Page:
There is a good chance that others can guess your name based on your appearance, according to new research from the Hebrew University of Jerusalem.
A team of researchers, led by Ruth Mayo and Yonat Zwebner, showed portrait photographs to groups of people and asked them to choose the correct name from a list of four. The observers consistently picked the right name at a higher rate than simple chance.
In a study entitled “We Look Like Our Names: The Manifestation of Name Stereotypes in Facial Appearance,” published in the “Journal of Personality and Social Psychology” Monday, researchers found that a sample group was able to pick the correct name nearly 40 percent of the time.
When looking at a face and selecting one of four possible names, observers chose the correct name 38% of the time — significantly above the 25% chance level of a random guess. The effect held true even when the researchers controlled for age and ethnicity, implying that something more than simple socioeconomic cues was at work.
The researchers found that even when shown only a person’s hairstyle, they could still beat the odds to correctly guess the name.
Mayo and Zwebner, along with Anne-Laure Sellier, Nir Rosenfeld and Jacob Goldenberg, carried out the research in Israel and in France with similar results. However, they discovered that French speakers were unable to identify Israeli names from faces and vice versa at a statistically higher rate, implying that the connection between the name and face is cultural.
“Our research demonstrates that indeed people do look like their name,” said Mayo. “Furthermore, we suggest this happens because of a process of self-fulfilling prophecy, as we become what other people expect us to become.”
Prior literature has termed the influence of personality and other internal factors on outward facial appearance the “Dorian Gray effect,” after the protagonist in Oscar Wilde’s 1890 novel “The Picture of Dorian Gray.” Gray’s hedonistic lifestyle aged a portrait hanging in a locked room. The new research suggests that one’s given name may have a Dorian Gray effect on one’s face.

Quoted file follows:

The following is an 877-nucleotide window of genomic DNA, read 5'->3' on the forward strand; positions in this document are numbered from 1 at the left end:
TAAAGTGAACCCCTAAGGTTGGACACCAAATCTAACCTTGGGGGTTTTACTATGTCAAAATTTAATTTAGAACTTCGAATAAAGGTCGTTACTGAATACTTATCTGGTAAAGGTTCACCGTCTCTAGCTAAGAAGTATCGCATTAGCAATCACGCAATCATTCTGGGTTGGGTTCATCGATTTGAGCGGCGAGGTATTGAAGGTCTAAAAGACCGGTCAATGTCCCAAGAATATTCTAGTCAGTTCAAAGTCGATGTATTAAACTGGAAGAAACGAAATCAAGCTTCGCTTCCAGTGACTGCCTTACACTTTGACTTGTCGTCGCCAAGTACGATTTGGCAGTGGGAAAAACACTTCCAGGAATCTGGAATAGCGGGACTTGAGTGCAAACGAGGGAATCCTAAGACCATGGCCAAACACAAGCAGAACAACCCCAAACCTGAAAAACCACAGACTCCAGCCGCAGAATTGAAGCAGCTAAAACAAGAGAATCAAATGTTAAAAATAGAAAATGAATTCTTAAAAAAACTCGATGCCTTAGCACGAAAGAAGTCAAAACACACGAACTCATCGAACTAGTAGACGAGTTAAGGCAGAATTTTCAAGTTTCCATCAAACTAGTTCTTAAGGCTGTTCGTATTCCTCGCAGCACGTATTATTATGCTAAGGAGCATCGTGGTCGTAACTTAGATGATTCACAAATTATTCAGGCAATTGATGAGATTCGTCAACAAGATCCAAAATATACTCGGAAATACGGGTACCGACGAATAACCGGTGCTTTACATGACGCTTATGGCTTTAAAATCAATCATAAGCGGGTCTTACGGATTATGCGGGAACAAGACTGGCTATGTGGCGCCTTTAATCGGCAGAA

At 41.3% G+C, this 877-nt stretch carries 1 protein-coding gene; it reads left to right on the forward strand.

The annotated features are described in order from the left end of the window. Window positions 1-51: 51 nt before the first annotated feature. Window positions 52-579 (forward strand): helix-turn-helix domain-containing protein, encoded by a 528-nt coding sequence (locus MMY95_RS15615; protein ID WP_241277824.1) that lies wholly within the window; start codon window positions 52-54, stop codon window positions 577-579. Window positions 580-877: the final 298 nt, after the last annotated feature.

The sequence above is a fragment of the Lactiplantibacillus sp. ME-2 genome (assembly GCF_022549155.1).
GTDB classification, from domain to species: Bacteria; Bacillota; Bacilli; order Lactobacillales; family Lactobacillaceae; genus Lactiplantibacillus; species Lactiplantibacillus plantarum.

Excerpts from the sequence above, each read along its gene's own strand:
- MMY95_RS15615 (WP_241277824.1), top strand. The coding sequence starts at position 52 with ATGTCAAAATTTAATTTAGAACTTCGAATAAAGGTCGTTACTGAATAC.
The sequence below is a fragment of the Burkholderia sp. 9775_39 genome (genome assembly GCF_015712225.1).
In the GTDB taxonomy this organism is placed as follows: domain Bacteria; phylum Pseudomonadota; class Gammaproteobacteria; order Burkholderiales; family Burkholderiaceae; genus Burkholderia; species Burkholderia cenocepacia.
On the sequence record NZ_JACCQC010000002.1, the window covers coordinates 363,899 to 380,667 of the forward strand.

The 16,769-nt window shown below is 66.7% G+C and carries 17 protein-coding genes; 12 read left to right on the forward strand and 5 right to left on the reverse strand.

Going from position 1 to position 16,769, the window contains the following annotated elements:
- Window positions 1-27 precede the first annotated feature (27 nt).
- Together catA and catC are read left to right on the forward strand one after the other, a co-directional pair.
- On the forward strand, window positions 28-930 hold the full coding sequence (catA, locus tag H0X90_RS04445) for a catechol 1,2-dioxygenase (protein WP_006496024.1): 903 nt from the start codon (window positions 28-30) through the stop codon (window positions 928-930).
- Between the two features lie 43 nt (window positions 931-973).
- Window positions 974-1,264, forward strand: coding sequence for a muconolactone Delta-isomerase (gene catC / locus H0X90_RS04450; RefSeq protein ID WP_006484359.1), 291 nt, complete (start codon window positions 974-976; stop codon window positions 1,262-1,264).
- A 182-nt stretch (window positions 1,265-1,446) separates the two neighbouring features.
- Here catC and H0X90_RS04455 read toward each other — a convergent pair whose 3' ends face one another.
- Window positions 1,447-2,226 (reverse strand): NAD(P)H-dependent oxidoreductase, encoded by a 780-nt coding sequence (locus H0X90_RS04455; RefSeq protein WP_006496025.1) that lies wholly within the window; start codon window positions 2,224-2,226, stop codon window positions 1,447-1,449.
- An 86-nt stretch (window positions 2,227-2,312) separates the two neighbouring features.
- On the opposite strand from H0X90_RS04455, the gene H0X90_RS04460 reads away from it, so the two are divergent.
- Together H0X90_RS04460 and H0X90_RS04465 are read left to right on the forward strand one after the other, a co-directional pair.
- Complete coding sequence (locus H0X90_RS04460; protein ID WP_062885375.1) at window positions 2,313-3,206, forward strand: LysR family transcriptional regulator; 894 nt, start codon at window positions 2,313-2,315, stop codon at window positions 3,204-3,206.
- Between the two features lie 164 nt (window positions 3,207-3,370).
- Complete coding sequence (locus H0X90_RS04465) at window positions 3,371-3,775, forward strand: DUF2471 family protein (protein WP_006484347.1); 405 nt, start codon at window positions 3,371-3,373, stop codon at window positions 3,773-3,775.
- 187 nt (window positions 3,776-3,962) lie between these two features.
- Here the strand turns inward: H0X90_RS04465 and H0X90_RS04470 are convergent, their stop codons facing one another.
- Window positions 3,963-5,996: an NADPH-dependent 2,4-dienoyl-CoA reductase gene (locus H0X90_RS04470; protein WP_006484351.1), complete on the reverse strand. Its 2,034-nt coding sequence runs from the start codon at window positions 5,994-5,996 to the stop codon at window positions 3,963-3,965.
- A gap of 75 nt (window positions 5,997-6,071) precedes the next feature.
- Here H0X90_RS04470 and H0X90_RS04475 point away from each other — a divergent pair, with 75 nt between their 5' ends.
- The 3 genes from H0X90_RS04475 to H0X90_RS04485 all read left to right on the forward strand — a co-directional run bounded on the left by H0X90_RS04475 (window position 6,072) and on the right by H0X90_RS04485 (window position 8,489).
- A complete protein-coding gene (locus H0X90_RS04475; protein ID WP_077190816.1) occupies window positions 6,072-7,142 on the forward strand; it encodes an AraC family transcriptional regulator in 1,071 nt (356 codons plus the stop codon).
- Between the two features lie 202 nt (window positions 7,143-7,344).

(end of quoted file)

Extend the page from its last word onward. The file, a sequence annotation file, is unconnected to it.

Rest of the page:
“We are familiar with similar processes from other stereotypes like race and gender, where many times the stereotypical expectations of others affect who we become. We hypothesize that there are similar stereotypes about names, including how someone with a specific name looks, and these expectations really do affect our facial appearance,” said Mayo.
A baby’s name is chosen by others, and the researchers posited that the name “leads to certain social expectations, inferences, and interactions.” The person may be treated as if they have the traits associated with that name, which in turn influences the person’s identity and appearance.
The team found that only the commonly used name had an apparent impact on the face — not the name on a birth certificate. The groups were also not good at identifying those who went by nicknames, implying that people are not necessarily limited by the name their parents gave them.